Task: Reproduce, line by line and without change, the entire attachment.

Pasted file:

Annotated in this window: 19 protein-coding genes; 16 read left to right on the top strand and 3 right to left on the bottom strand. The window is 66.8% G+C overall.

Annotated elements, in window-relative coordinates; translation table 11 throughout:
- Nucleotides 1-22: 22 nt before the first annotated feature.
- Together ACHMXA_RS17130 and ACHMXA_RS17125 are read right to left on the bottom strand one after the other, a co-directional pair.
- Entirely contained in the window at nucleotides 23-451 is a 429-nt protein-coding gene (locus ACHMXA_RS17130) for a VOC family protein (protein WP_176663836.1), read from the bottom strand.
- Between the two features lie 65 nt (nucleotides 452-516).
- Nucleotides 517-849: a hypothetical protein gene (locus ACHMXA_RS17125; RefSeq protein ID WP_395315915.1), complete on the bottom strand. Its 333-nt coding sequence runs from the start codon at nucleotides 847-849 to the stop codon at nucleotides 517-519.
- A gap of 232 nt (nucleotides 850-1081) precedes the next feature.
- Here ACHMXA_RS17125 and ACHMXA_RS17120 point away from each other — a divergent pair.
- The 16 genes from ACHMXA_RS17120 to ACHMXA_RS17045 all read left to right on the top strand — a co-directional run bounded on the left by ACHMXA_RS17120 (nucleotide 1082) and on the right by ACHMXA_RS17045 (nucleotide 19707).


Annotated in this window: 19 protein-coding genes; 16 read left to right on the top strand and 3 right to left on the bottom strand. The window is 66.8% G+C overall.

Annotated elements, in window-relative coordinates; translation table 11 throughout:
- Nucleotides 1-22: 22 nt before the first annotated feature.
- Together ACHMXA_RS17130 and ACHMXA_RS17125 are read right to left on the bottom strand one after the other, a co-directional pair.
- Entirely contained in the window at nucleotides 23-451 is a 429-nt protein-coding gene (locus ACHMXA_RS17130) for a VOC family protein (protein WP_176663836.1), read from the bottom strand.
- Between the two features lie 65 nt (nucleotides 452-516).
- Nucleotides 517-849: a hypothetical protein gene (locus ACHMXA_RS17125; RefSeq protein ID WP_395315915.1), complete on the bottom strand. Its 333-nt coding sequence runs from the start codon at nucleotides 847-849 to the stop codon at nucleotides 517-519.
- A gap of 232 nt (nucleotides 850-1081) precedes the next feature.
- Here ACHMXA_RS17125 and ACHMXA_RS17120 point away from each other — a divergent pair.
- The 16 genes from ACHMXA_RS17120 to ACHMXA_RS17045 all read left to right on the top strand — a co-directional run bounded on the left by ACHMXA_RS17120 (nucleotide 1082) and on the right by ACHMXA_RS17045 (nucleotide 19707).